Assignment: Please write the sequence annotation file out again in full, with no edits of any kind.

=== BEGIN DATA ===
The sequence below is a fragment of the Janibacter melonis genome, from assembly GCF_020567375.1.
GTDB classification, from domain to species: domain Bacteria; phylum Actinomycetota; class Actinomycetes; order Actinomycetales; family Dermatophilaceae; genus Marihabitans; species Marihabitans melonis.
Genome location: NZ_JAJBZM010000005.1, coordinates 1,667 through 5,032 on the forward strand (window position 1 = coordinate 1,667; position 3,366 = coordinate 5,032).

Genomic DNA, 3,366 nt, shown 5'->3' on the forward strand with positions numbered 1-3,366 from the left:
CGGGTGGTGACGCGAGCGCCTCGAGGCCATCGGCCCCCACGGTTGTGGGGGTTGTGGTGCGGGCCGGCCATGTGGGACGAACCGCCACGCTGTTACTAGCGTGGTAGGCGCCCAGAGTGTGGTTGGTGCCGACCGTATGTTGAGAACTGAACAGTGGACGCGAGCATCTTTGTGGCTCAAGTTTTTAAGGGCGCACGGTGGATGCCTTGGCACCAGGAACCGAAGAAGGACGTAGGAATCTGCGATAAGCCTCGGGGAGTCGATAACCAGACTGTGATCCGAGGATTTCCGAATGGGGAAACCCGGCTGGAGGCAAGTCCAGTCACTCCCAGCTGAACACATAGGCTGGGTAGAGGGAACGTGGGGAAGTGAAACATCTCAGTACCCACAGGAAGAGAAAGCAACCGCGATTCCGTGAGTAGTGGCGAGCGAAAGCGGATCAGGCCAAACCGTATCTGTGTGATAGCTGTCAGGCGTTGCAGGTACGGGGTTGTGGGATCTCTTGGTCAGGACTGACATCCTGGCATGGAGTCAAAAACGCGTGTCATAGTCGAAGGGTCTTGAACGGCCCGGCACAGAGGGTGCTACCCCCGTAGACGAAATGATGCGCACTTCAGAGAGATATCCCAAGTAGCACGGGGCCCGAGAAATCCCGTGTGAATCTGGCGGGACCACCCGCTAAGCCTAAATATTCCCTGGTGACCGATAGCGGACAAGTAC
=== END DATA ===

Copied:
The sequence below is a fragment of the Janibacter melonis genome, from assembly GCF_020567375.1.
GTDB classification, from domain to species: domain Bacteria; phylum Actinomycetota; class Actinomycetes; order Actinomycetales; family Dermatophilaceae; genus Marihabitans; species Marihabitans melonis.
Genome location: NZ_JAJBZM010000005.1, coordinates 1,667 through 5,032 on the forward strand (window position 1 = coordinate 1,667; position 3,366 = coordinate 5,032).

Genomic DNA, 3,366 nt, shown 5'->3' on the forward strand with positions numbered 1-3,366 from the left:
CGGGTGGTGACGCGAGCGCCTCGAGGCCATCGGCCCCCACGGTTGTGGGGGTTGTGGTGCGGGCCGGCCATGTGGGACGAACCGCCACGCTGTTACTAGCGTGGTAGGCGCCCAGAGTGTGGTTGGTGCCGACCGTATGTTGAGAACTGAACAGTGGACGCGAGCATCTTTGTGGCTCAAGTTTTTAAGGGCGCACGGTGGATGCCTTGGCACCAGGAACCGAAGAAGGACGTAGGAATCTGCGATAAGCCTCGGGGAGTCGATAACCAGACTGTGATCCGAGGATTTCCGAATGGGGAAACCCGGCTGGAGGCAAGTCCAGTCACTCCCAGCTGAACACATAGGCTGGGTAGAGGGAACGTGGGGAAGTGAAACATCTCAGTACCCACAGGAAGAGAAAGCAACCGCGATTCCGTGAGTAGTGGCGAGCGAAAGCGGATCAGGCCAAACCGTATCTGTGTGATAGCTGTCAGGCGTTGCAGGTACGGGGTTGTGGGATCTCTTGGTCAGGACTGACATCCTGGCATGGAGTCAAAAACGCGTGTCATAGTCGAAGGGTCTTGAACGGCCCGGCACAGAGGGTGCTACCCCCGTAGACGAAATGATGCGCACTTCAGAGAGATATCCCAAGTAGCACGGGGCCCGAGAAATCCCGTGTGAATCTGGCGGGACCACCCGCTAAGCCTAAATATTCCCTGGTGACCGATAGCGGACAAGTAC